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Climate and health strategies must take vaccination into account

Wednesday, November 29, 2023

Correspondence: Climate and health strategies must take vaccination into account

Source: nature microbiology

Climate-driven shifts in temperature, precipitation and nutrient availability are altering the transmission and distribution of human, animal and plant pathogens. More than half of all infectious diseases that affect humans are aggravated by climate change, with low- and middle-income countries (LMICs) bearing a ten-times-higher burden of infectious diseases than their affluent counterparts1,2. Despite contributing little to its causes, LMICs are disproportionately vulnerable to the consequences of climate change, as they are situated in the world’s warmest regions, are heavily reliant on natural resources and have limited capacity to handle climate extremes3. These vulnerabilities, compounded by inequalities linked to gender, ethnicity and income, converge into a ‘perfect storm’ of climate-driven infectious disease challenges; another reminder that the climate crisis is a health crisis.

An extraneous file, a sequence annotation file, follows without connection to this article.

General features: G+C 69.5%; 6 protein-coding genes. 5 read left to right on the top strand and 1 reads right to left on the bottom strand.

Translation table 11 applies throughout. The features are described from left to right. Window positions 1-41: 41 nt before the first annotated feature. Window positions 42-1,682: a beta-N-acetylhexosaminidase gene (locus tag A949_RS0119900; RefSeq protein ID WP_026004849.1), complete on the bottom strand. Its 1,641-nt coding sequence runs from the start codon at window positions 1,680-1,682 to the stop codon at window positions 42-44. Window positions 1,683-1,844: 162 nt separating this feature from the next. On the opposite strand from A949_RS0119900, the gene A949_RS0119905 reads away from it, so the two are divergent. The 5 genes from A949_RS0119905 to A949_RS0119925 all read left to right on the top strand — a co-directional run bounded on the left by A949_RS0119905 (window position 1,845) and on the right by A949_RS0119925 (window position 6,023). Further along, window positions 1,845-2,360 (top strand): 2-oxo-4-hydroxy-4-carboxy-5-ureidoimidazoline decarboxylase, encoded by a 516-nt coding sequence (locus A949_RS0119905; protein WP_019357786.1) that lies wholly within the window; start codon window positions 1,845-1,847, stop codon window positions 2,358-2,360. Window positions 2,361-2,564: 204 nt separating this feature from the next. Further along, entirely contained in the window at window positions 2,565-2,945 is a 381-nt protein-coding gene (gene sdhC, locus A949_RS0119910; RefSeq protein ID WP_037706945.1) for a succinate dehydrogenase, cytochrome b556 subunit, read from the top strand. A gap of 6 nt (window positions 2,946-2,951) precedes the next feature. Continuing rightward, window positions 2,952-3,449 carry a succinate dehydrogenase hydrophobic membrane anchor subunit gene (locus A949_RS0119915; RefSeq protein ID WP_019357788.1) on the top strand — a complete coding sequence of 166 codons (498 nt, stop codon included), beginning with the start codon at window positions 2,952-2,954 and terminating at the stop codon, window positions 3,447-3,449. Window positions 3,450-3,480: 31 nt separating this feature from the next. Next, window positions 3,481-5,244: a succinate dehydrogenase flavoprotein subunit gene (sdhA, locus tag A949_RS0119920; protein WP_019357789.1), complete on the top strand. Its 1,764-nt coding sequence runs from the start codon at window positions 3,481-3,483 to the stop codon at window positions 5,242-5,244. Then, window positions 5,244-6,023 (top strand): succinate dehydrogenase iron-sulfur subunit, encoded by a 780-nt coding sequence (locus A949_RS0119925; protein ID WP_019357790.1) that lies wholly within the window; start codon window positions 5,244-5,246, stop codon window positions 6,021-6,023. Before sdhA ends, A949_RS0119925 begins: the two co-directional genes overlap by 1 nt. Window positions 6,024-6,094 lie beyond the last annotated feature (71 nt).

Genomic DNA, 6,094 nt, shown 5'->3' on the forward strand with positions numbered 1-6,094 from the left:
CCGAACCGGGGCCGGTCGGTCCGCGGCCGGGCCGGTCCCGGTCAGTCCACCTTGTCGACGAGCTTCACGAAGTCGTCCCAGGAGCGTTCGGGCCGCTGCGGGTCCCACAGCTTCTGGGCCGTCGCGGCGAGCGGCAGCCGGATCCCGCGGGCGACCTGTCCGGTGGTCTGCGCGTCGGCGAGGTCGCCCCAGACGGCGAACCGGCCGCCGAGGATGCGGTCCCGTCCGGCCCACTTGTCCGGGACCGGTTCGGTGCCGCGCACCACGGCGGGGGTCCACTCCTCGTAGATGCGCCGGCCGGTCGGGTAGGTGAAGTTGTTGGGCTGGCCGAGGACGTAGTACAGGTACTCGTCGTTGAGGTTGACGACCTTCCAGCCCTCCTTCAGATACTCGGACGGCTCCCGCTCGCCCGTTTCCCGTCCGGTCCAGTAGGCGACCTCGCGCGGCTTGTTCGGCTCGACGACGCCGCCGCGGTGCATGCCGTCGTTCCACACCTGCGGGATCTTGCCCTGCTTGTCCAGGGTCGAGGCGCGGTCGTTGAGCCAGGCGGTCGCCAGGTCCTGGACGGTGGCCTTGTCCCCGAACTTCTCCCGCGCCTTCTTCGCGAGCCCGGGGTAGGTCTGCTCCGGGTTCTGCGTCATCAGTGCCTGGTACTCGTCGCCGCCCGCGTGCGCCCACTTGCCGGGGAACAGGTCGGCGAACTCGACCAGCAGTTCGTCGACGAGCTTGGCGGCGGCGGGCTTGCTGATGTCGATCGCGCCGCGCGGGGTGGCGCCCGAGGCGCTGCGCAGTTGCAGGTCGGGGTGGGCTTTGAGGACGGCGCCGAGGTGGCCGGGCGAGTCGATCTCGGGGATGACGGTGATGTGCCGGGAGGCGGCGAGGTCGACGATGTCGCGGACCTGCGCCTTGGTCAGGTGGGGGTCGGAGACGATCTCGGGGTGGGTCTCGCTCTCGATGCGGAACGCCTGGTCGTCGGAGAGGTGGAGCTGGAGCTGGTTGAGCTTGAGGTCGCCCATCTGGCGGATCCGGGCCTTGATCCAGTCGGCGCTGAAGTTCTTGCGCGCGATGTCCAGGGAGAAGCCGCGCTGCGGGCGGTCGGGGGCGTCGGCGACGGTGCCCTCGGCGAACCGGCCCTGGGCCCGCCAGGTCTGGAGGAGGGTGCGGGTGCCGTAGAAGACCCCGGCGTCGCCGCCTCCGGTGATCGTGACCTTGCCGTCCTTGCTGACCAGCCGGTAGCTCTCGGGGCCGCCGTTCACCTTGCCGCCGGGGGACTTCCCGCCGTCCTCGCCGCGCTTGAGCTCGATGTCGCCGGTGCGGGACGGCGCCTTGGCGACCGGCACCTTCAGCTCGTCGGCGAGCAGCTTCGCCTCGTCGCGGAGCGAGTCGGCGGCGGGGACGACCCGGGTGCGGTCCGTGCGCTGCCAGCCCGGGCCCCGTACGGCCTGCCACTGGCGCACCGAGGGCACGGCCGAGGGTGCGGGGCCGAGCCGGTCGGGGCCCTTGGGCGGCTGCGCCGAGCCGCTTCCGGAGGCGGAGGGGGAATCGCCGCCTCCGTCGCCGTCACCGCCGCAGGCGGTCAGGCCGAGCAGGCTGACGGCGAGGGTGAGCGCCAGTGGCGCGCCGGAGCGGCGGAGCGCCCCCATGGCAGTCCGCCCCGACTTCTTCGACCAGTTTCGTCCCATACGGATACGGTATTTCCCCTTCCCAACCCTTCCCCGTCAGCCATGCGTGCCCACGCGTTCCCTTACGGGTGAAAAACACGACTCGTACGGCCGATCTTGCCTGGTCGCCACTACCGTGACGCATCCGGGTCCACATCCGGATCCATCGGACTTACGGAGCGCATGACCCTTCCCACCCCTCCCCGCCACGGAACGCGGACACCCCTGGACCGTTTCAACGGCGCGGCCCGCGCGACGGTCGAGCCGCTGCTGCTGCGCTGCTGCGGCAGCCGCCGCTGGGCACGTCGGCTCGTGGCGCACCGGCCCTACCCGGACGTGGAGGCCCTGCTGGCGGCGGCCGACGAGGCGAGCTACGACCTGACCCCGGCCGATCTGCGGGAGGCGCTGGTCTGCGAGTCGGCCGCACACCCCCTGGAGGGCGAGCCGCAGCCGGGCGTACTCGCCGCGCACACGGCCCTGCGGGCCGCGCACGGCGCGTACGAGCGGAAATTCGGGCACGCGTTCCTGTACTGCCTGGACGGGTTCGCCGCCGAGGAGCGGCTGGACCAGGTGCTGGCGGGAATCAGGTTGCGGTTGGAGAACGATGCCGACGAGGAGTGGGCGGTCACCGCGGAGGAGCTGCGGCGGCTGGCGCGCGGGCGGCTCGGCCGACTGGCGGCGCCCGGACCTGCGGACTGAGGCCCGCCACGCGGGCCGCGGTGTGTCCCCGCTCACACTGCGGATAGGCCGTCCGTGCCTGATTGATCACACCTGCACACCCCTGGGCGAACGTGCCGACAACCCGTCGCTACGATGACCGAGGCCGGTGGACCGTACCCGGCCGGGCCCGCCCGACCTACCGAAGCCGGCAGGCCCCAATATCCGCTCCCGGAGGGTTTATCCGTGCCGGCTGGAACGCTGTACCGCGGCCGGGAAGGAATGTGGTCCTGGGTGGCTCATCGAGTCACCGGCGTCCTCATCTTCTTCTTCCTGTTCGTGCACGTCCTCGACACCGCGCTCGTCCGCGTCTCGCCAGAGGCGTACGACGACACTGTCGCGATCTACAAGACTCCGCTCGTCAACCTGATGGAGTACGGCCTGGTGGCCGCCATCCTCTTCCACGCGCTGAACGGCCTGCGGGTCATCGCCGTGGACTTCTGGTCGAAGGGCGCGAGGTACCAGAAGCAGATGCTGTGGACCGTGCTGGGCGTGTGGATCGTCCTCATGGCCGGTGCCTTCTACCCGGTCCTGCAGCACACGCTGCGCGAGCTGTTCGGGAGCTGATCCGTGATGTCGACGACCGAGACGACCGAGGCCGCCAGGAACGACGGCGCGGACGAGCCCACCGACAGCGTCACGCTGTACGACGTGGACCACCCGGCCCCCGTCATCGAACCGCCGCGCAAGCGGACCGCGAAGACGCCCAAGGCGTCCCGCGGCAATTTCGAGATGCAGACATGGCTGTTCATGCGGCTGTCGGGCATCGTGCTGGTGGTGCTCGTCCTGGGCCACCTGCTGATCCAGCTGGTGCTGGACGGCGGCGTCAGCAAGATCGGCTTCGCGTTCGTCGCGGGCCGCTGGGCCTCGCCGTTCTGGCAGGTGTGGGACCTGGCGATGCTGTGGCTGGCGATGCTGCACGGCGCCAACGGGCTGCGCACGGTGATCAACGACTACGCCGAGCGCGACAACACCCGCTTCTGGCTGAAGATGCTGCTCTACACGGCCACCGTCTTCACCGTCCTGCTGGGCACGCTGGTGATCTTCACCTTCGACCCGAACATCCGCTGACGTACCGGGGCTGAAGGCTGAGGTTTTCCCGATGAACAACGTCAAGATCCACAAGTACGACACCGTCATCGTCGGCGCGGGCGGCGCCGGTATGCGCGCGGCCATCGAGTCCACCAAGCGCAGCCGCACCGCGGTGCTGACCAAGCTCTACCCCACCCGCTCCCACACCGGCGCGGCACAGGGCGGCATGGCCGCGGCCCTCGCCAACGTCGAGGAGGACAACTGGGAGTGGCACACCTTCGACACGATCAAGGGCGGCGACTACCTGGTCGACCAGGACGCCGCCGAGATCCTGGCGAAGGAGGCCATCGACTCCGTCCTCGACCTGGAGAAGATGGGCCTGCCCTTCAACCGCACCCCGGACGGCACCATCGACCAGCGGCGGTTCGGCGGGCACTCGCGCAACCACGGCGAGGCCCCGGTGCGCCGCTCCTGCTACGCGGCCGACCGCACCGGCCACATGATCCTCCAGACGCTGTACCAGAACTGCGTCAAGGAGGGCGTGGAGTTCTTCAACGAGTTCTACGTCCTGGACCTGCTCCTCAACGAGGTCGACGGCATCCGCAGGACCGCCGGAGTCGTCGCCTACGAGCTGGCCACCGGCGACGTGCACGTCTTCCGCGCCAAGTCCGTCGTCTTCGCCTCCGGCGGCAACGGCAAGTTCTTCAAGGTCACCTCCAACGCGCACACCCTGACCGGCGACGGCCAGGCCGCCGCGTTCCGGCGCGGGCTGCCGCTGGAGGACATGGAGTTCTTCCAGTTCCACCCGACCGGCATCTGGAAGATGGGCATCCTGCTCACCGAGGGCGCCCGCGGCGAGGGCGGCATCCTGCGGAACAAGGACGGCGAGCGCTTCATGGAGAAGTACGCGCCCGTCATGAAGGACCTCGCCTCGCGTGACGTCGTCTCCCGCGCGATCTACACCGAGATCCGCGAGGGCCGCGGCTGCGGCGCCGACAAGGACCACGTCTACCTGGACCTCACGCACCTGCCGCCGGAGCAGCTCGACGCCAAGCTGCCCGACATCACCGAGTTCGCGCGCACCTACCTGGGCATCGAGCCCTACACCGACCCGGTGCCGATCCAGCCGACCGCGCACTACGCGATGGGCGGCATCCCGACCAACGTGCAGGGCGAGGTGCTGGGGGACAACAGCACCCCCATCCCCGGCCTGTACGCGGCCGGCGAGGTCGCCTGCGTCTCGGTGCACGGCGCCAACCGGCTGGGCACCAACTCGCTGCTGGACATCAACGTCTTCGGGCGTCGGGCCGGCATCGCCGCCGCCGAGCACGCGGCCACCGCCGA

Rising temperatures and extreme weather events disrupt vaccine distribution, weaken health systems and displace populations, increasing the susceptibility of vulnerable communities to infectious disease outbreaks. This complicates the task of ensuring the consistent and equitable delivery of vaccines. In countries facing conflict and humanitarian crises, vaccination rates across both humans and livestock are often alarmingly low. Approximately one-fifth of zero-dose children, defined as those who have not received any routine vaccines, live in conflict settings4.

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